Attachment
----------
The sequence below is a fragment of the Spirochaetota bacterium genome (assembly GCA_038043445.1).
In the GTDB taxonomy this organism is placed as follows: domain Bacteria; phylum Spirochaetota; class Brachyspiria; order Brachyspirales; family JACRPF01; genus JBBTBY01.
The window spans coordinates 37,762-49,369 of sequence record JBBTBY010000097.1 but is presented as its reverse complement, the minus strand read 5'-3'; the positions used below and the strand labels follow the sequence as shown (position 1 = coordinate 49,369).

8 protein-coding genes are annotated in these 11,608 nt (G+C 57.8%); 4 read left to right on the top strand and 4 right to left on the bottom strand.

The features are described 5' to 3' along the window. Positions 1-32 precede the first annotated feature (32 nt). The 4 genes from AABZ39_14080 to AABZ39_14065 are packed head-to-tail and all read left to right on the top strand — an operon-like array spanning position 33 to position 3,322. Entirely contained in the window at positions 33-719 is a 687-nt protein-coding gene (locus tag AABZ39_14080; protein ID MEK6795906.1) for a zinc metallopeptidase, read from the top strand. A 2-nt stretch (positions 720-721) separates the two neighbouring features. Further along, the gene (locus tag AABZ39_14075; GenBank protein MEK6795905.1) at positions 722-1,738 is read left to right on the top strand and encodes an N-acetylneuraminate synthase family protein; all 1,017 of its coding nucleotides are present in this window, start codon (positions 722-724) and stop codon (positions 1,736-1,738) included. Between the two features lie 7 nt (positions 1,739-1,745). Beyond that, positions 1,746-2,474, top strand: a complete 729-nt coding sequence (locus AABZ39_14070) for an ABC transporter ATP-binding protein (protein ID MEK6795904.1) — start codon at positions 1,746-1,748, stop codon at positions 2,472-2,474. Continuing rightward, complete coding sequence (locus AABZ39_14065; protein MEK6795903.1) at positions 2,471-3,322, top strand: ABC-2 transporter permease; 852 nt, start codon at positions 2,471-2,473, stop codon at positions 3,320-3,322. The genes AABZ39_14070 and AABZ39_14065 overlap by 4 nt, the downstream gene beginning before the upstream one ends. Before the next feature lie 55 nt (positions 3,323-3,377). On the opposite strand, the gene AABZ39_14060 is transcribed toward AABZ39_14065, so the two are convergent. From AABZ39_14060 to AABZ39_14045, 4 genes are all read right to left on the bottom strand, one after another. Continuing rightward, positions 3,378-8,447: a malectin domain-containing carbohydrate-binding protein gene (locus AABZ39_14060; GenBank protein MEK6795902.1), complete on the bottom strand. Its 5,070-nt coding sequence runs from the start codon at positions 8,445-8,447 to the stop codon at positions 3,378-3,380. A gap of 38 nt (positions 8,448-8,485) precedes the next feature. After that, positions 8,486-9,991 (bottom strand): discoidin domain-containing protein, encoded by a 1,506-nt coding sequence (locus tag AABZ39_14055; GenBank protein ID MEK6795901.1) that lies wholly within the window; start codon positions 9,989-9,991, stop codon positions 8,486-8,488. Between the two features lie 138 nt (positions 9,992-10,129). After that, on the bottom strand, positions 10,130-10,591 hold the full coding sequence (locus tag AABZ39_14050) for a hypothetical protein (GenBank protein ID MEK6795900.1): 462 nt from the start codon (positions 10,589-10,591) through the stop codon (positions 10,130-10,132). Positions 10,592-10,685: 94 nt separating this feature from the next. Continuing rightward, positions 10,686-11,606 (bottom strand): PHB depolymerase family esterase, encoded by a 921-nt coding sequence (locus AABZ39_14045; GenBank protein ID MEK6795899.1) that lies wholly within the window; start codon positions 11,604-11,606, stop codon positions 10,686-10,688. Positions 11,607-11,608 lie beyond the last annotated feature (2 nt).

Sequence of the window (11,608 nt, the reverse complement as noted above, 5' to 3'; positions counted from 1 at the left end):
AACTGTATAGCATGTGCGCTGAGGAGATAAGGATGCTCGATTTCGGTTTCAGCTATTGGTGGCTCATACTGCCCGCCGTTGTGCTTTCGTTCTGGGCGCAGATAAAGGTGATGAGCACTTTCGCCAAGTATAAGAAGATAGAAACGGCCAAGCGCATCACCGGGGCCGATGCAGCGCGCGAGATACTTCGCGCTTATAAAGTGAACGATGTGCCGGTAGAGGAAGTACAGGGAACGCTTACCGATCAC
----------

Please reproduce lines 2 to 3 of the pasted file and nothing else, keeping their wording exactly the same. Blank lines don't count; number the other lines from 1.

In the GTDB taxonomy this organism is placed as follows: domain Bacteria; phylum Spirochaetota; class Brachyspiria; order Brachyspirales; family JACRPF01; genus JBBTBY01.
The window spans coordinates 37,762-49,369 of sequence record JBBTBY010000097.1 but is presented as its reverse complement, the minus strand read 5'-3'; the positions used below and the strand labels follow the sequence as shown (position 1 = coordinate 49,369).